[From purport to C.c. Adi: 1:46].
Misunderstanding this crucial point that the individual soul is similar to the Supreme Soul in quality but not quantity has led to much confusion amongst many Christian sects as to the actual position and identity of Lord Jesus Christ. And the same misunderstanding exists among many impersonalist or monist “yoga” societies. The analogy is given that a drop of sea water has the same qualities as the ocean – it is wet and salty – but the drop of water can never be equal to or become the ocean.
In the same way, the individual atma or jiva soul is spiritual in essence, and is eternal, full of knowledge and blissful by nature. These are all qualities she shares with the Supreme Soul. However, the Supreme Soul is infinite, while the jiva soul is infinitesimal. And this misunderstanding of the difference between the individual or jiva soul and the Supreme Soul is at the heart of impersonalist philosophy and is used by many impersonalist gurus to assert that they are God or that we are all God.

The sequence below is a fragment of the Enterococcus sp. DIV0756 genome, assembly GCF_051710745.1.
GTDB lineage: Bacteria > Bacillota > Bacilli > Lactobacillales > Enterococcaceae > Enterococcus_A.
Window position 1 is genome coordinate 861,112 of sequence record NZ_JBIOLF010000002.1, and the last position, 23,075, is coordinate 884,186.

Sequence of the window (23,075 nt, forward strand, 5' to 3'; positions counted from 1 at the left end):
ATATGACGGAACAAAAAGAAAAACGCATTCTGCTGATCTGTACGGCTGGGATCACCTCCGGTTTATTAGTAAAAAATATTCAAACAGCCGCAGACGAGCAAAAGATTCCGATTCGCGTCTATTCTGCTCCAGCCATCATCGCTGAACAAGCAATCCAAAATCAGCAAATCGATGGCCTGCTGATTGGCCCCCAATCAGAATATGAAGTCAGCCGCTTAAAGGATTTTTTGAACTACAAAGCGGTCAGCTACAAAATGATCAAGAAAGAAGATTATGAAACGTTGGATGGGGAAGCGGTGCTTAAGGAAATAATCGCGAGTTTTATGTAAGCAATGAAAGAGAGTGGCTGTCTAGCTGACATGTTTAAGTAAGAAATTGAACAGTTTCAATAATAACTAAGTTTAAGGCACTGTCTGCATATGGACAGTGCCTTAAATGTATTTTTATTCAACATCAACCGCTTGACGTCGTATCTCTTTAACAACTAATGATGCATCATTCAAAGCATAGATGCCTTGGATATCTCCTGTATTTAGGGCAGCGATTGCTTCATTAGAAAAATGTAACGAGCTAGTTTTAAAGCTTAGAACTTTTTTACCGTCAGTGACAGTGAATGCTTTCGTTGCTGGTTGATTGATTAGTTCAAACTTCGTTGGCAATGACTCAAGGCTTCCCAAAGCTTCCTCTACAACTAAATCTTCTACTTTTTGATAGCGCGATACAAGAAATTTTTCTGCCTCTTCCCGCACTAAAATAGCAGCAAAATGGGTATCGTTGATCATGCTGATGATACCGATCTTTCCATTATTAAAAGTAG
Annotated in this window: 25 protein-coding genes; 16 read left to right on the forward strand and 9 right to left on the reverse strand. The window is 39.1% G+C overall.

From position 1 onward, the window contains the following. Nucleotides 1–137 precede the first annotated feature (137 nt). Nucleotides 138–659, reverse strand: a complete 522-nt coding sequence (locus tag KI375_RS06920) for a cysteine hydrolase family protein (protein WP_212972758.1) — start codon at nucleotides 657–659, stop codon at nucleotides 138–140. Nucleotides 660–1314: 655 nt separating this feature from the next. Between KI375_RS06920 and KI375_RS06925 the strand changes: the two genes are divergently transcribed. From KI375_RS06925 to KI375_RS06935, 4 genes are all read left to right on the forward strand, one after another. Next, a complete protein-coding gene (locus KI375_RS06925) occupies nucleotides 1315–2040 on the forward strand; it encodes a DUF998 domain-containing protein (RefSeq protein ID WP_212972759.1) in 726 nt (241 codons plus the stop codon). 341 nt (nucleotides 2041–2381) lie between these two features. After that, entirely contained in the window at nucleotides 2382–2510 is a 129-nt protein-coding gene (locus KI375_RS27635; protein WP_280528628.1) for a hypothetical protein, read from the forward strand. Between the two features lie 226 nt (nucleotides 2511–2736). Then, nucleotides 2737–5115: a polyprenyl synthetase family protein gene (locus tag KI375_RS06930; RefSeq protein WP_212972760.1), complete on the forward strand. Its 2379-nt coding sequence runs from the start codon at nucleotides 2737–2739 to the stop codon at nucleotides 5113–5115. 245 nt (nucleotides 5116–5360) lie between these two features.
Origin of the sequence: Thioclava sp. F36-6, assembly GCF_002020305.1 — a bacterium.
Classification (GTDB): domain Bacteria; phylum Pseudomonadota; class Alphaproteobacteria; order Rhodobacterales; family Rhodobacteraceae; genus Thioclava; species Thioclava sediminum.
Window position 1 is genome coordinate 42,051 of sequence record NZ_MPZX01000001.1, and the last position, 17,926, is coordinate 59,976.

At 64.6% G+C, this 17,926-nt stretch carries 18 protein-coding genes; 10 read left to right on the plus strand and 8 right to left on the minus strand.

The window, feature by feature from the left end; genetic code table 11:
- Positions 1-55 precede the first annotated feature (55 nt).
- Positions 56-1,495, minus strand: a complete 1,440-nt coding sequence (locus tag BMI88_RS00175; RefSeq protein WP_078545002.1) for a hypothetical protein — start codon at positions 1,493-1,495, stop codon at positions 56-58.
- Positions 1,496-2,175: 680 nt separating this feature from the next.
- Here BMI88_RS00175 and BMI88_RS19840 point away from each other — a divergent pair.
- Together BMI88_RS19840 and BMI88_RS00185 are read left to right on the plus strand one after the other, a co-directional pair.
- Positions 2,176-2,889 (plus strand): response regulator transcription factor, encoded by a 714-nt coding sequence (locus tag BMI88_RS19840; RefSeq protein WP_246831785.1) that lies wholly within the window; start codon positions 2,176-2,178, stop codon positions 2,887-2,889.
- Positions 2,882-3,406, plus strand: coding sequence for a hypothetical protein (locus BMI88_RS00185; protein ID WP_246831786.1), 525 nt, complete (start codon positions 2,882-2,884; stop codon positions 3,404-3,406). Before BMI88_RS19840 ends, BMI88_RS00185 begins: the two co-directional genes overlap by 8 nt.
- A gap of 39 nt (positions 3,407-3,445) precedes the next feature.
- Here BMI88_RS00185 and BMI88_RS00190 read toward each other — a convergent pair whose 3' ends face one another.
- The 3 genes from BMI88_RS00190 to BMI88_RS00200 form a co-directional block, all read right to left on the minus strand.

In John chapter 10:24-39 of the New Testament, we find the following exchange between Jesus and a crowd of Jewish people:
The Jews who were there gathered around him, saying, “How long will you keep us in suspense? If you are the Messiah [one sent by God to save the Jewish people] tell us plainly.” Jesus answered “I did tell you, but you do not believe. The works I do in my Father’s name testify about me, but you do not believe because you are not my sheep. My sheep listen to my voice; I know them, and they follow me. I give them eternal life, and they shall never perish; no one will snatch them out of my hand. My Father, who has given them to me, is greater than all; no one can snatch them out of my Father’s hand. I and the Father are one.”